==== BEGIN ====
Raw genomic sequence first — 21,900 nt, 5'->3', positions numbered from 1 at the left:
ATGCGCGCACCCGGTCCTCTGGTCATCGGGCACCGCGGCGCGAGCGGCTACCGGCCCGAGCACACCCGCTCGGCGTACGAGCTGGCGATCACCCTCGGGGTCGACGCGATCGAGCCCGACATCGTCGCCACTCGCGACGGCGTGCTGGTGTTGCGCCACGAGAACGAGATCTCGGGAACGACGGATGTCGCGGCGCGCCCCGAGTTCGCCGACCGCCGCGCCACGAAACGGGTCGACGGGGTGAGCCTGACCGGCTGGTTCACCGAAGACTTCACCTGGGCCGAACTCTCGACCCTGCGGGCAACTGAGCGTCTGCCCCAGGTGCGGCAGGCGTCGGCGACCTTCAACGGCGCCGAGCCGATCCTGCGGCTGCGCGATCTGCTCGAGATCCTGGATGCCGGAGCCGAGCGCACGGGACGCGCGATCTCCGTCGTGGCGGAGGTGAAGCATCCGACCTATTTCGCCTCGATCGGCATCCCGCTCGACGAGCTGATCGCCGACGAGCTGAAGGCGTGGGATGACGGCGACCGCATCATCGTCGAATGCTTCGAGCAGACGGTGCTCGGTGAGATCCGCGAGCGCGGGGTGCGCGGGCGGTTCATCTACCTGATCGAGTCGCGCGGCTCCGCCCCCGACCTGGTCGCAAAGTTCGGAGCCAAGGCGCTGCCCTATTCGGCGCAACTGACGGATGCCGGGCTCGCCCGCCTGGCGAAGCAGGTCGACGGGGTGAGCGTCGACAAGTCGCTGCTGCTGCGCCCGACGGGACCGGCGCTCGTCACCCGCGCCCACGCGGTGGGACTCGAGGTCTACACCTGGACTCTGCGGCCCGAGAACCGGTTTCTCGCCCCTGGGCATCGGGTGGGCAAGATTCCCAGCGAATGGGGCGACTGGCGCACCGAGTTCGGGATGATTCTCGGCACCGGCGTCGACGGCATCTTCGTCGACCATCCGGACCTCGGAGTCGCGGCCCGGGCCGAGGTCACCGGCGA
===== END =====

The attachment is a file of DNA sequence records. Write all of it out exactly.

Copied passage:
Raw genomic sequence first — 21,900 nt, 5'->3', positions numbered from 1 at the left:
ATGCGCGCACCCGGTCCTCTGGTCATCGGGCACCGCGGCGCGAGCGGCTACCGGCCCGAGCACACCCGCTCGGCGTACGAGCTGGCGATCACCCTCGGGGTCGACGCGATCGAGCCCGACATCGTCGCCACTCGCGACGGCGTGCTGGTGTTGCGCCACGAGAACGAGATCTCGGGAACGACGGATGTCGCGGCGCGCCCCGAGTTCGCCGACCGCCGCGCCACGAAACGGGTCGACGGGGTGAGCCTGACCGGCTGGTTCACCGAAGACTTCACCTGGGCCGAACTCTCGACCCTGCGGGCAACTGAGCGTCTGCCCCAGGTGCGGCAGGCGTCGGCGACCTTCAACGGCGCCGAGCCGATCCTGCGGCTGCGCGATCTGCTCGAGATCCTGGATGCCGGAGCCGAGCGCACGGGACGCGCGATCTCCGTCGTGGCGGAGGTGAAGCATCCGACCTATTTCGCCTCGATCGGCATCCCGCTCGACGAGCTGATCGCCGACGAGCTGAAGGCGTGGGATGACGGCGACCGCATCATCGTCGAATGCTTCGAGCAGACGGTGCTCGGTGAGATCCGCGAGCGCGGGGTGCGCGGGCGGTTCATCTACCTGATCGAGTCGCGCGGCTCCGCCCCCGACCTGGTCGCAAAGTTCGGAGCCAAGGCGCTGCCCTATTCGGCGCAACTGACGGATGCCGGGCTCGCCCGCCTGGCGAAGCAGGTCGACGGGGTGAGCGTCGACAAGTCGCTGCTGCTGCGCCCGACGGGACCGGCGCTCGTCACCCGCGCCCACGCGGTGGGACTCGAGGTCTACACCTGGACTCTGCGGCCCGAGAACCGGTTTCTCGCCCCTGGGCATCGGGTGGGCAAGATTCCCAGCGAATGGGGCGACTGGCGCACCGAGTTCGGGATGATTCTCGGCACCGGCGTCGACGGCATCTTCGTCGACCATCCGGACCTCGGAGTCGCGGCCCGGGCCGAGGTCACCGGCGA